NHL lock-out offers local league a candy store, but insurance premiums cause furrowed brows
There are a good many Finnish NHL players with emotional ties to the old country, but long contracts have raised the bar for a quick break on Finnish ice
By Petteri Ala-Kivimäki
Club bosses in Finland's elite ice hockey league, the SM-Liiga, are experiencing mixed emotions at the news of a lock-out in the National Hockey League across the Atlantic.
The lyrics of rap artist 50 Cent's Candyshop single pretty much summarise the situation: I'll take you to the candy shop / Boy, one taste of what I got / I'll have you spending all you got.
The failure to launch in the NHL, which officially entered a lockout situation after the expiration of the collective bargaining agreement between the players' association and team owners on September 15th, means that the Finnish league (and equally the Czech and Russian equivalents) would potentially have some very high-profile and attractive short-term reinforcements on offer.
But do the SM-Liiga clubs have the money to be able to afford the temporary labour?
NHL stars are drawn back to Finland by a mixture of emotional, family, and purely business ties.
Several of the well-heeled players have a financial interest in clubs on these shores.
Brothers Saku and Mikko Koivu (Anaheim Ducks, Minnesota Wild) both own a slice of TPS Turku.
Tuomo Ruutu (Carolina Hurricanes) and Valtteri Filppula (Detroit Red Wings) each have brothers playing for Helsinki Jokerit.
Kimmo Timonen and Scott Hartnell (Philadelphia Flyers) are among the owners of KalPa in Kuopio.
Goalie Niklas Bäckström (Minnesota Wild) likewise owns a piece of HIFK Helsinki, while Sean Bergenheim (Florida Panthers) is the godson of Jokerit boss Harri Harkimo.
The list of tempting names goes on: Teemu Selänne (Anaheim Ducks), Olli Jokinen (Winnipeg Jets), Pekka Rinne (Nashville Predators), Ville Leino (Buffalo Sabres), and so on and so on...
On Monday a couple of clubs announced new contracts, but in the light of the possible expectations they were pretty small-scale moves, as Jari Sailio and Ilkka Vaarasuo signed for HIFK from other domestic teams and Richard Demén Willaume is coming to SaiPa Lappeenranta from the French League.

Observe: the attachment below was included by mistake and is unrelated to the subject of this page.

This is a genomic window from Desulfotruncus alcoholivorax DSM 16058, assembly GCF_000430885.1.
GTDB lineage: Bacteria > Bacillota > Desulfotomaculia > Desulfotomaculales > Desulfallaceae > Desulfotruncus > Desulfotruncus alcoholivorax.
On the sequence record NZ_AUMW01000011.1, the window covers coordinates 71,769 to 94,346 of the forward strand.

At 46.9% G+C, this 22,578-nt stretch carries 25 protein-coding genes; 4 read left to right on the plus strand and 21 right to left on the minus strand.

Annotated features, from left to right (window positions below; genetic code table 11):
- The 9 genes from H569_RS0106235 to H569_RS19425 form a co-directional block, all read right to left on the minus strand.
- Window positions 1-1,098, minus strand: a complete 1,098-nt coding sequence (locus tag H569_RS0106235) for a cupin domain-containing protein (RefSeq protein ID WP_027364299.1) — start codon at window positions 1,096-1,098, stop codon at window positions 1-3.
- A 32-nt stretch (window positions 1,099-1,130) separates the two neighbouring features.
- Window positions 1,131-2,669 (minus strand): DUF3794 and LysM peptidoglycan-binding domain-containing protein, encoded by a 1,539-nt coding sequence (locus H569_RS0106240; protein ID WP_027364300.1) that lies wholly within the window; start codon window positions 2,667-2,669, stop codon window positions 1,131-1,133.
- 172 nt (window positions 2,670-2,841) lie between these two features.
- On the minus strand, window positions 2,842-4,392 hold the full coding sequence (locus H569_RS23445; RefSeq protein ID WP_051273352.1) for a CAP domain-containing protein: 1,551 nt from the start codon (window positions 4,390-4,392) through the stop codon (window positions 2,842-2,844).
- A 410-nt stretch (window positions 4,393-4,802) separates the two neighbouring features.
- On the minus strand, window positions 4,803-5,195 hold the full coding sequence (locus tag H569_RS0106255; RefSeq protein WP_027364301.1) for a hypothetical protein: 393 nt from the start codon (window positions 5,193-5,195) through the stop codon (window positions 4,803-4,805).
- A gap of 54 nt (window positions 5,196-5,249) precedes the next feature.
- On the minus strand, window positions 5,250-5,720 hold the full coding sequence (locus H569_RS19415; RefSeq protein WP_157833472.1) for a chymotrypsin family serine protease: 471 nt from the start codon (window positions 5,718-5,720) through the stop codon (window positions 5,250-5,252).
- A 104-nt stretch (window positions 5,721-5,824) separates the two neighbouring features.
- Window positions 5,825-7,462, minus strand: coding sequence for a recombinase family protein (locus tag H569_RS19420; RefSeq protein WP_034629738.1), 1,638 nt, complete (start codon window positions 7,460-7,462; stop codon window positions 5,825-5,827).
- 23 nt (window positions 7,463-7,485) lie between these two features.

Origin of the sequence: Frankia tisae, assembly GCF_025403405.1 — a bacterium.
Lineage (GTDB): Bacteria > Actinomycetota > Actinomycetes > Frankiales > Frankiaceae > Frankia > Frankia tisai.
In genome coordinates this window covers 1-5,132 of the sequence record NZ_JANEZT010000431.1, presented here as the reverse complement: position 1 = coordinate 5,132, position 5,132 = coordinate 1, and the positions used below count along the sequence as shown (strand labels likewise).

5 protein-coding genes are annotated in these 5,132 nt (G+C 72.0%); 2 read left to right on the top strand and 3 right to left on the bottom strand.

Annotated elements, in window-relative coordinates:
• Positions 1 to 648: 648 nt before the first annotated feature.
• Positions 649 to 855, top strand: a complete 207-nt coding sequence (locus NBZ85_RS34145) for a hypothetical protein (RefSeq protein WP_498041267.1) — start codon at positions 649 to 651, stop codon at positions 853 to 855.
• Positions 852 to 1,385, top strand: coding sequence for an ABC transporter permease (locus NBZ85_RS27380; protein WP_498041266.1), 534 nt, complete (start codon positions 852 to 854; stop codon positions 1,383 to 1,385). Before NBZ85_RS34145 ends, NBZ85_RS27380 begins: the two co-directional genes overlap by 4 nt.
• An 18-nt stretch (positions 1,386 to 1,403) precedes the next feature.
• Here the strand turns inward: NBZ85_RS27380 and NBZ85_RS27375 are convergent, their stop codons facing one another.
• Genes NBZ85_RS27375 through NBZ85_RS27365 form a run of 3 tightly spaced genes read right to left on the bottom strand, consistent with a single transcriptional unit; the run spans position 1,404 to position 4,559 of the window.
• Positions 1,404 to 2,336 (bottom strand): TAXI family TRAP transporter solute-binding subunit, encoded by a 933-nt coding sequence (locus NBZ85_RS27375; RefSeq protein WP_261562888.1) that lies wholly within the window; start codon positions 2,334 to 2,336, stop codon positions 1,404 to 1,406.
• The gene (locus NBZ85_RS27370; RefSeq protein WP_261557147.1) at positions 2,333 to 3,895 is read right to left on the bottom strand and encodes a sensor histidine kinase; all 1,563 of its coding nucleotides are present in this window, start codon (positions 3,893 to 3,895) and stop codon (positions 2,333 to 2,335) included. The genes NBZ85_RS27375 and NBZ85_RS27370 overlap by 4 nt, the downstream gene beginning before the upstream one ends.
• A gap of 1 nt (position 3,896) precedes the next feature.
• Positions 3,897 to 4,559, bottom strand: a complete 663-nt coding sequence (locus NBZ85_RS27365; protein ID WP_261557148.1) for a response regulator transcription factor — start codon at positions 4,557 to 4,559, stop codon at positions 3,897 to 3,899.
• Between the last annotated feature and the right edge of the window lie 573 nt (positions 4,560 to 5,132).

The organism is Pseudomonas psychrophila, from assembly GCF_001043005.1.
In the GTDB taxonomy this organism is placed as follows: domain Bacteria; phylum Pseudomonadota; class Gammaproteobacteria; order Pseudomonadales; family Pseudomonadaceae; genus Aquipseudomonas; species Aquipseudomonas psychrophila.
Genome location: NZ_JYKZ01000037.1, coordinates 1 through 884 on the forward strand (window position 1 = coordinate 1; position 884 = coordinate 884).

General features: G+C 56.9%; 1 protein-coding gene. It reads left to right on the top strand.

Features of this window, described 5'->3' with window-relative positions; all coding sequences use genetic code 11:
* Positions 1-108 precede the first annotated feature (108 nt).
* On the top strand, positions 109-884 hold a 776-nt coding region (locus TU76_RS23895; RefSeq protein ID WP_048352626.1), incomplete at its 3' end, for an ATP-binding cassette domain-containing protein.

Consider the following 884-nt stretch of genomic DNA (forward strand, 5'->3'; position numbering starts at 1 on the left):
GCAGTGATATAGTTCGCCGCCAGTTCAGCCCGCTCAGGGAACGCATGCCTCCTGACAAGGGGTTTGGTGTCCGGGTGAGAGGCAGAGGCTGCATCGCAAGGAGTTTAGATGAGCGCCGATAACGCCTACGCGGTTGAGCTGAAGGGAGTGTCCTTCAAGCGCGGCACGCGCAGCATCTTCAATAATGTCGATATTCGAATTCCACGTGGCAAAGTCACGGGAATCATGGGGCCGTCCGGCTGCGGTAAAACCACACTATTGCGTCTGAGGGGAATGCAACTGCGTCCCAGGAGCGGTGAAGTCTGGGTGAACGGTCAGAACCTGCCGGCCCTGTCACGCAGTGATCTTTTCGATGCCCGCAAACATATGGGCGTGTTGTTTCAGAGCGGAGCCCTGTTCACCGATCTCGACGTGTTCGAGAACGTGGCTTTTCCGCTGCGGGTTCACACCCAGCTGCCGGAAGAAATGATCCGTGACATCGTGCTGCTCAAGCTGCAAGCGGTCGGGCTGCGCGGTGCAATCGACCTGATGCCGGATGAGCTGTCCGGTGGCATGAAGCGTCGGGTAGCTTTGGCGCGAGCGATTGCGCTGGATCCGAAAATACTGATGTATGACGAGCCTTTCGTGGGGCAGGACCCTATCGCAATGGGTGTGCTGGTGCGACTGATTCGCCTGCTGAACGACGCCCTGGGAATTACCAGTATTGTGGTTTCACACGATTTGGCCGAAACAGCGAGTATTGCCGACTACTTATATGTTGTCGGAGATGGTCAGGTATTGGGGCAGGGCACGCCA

A month-long loan deal was at least arranged by Oulu Kärpät for the Carolina Hurricanes forward Jussi Jokinen, who has a younger brother, Juho, on the Kärpät roster.
One thing that is staying the big SM-Liiga clubs' hand and preventing the wholesale return of NHL Finns is the hefty insurance premiums that will be required.
Many of the NHL stars are on long contracts worth millions, and this naturally ups the ante as far as insurance is concerned.
To take just one example, the Finnish Ice Hockey Association paid out a five-figure sum in insurance premiums for the services of Mikko Koivu at the last IIHF World Championships in Helsinki and Stockholm.
The Finns' Russian counterparts reportedly paid USD 400,000 to cover the insurance on Alexandr Ovechkin for the same tournament.
The insurance price-tag on a player varies on the length and value of his NHL contract, the player's age, and his history of injuries.
Mikko Koivu still has six years to run on his Minnesota Wild contract, which is worth in the region of USD 40 million all told.
An appreciably cheaper prospect in this respect would be Teemu Selänne, 42, who has signed a one-year deal to play on with the Anaheim Ducks, worth USD 4.5 million.
Selänne has announced that he and a good many other Finnish NHL big names will be sitting on the fence and watching how negotiations over the NHL impasse develop, at least for the next month or so.
The SM-Liiga is currently acting on behalf of its member-clubs to see if insurance agreements can be worked out with foreign-based insurers.
The idea is to arrive at some kind of common solution, which would be more practical than having all fourteen clubs doing their own independent fieldwork, explains SM-Liiga managing director Jukka-Pekka Vuorinen.
Vuorinen says that some of the players hankering after some ice-time in Finland have actually got insurance themselves, meaning that they can tell an interested club that "my price [insurance] is this, plus salary on the top".
For the Finnish players, salaries are not a significant stumbling-block, as the most important reason for playing over here is to keep at peak match-fitness.
Nevertheless, the Finns do not want to play on home ice for very long, because there is then a risk that they would have to pay taxes here in Finland, if they spend more than six months of the year in this neck of the woods.
A good many of them have already spent the close season enjoying the summer back home.
According to Vuorinen, the SM-Liiga is now looking at the cost-effectiveness of recruiting some trans-atlantic reinforcements.
"The lock-out is both a threat and an opportunity for the clubs. Hopefully everyone will make their choices based on sound financial sense. We do not want any of the wild risk-taking of the past."
When the previous NHL lock-out occurred in 2004-2005, some of the Finnish players who turned out in the domestic league paid for their insurance premiums themselves.
Helsingin Sanomat / First published in print 18.9.2012
PETTERI ALA-KIVIMÄKI / Helsingin Sanomat